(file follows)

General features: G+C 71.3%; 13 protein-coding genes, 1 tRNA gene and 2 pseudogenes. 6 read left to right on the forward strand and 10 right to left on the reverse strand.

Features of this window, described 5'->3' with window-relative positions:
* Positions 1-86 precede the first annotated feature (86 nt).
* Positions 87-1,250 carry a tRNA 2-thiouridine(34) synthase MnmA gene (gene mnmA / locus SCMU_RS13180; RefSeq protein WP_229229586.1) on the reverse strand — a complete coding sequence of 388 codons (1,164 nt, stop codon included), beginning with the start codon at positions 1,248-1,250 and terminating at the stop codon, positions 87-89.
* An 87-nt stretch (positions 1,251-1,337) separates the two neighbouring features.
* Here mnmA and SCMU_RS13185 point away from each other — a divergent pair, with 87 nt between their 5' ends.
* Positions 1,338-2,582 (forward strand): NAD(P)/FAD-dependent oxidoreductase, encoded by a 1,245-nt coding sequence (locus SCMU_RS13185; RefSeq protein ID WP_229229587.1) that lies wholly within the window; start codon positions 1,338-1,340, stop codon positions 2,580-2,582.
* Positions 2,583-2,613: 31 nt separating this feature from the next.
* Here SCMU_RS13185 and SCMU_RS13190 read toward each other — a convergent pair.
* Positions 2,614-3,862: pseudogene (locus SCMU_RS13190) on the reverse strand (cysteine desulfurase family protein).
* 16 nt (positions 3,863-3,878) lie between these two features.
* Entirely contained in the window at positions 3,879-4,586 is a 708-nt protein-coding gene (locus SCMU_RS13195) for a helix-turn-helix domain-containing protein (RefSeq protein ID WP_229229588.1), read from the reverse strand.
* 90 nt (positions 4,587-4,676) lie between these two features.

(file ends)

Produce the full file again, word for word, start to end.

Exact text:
General features: G+C 71.3%; 13 protein-coding genes, 1 tRNA gene and 2 pseudogenes. 6 read left to right on the forward strand and 10 right to left on the reverse strand.

Features of this window, described 5'->3' with window-relative positions:
* Positions 1-86 precede the first annotated feature (86 nt).
* Positions 87-1,250 carry a tRNA 2-thiouridine(34) synthase MnmA gene (gene mnmA / locus SCMU_RS13180; RefSeq protein WP_229229586.1) on the reverse strand — a complete coding sequence of 388 codons (1,164 nt, stop codon included), beginning with the start codon at positions 1,248-1,250 and terminating at the stop codon, positions 87-89.
* An 87-nt stretch (positions 1,251-1,337) separates the two neighbouring features.
* Here mnmA and SCMU_RS13185 point away from each other — a divergent pair, with 87 nt between their 5' ends.
* Positions 1,338-2,582 (forward strand): NAD(P)/FAD-dependent oxidoreductase, encoded by a 1,245-nt coding sequence (locus SCMU_RS13185; RefSeq protein ID WP_229229587.1) that lies wholly within the window; start codon positions 1,338-1,340, stop codon positions 2,580-2,582.
* Positions 2,583-2,613: 31 nt separating this feature from the next.
* Here SCMU_RS13185 and SCMU_RS13190 read toward each other — a convergent pair.
* Positions 2,614-3,862: pseudogene (locus SCMU_RS13190) on the reverse strand (cysteine desulfurase family protein).
* 16 nt (positions 3,863-3,878) lie between these two features.
* Entirely contained in the window at positions 3,879-4,586 is a 708-nt protein-coding gene (locus SCMU_RS13195) for a helix-turn-helix domain-containing protein (RefSeq protein ID WP_229229588.1), read from the reverse strand.
* 90 nt (positions 4,587-4,676) lie between these two features.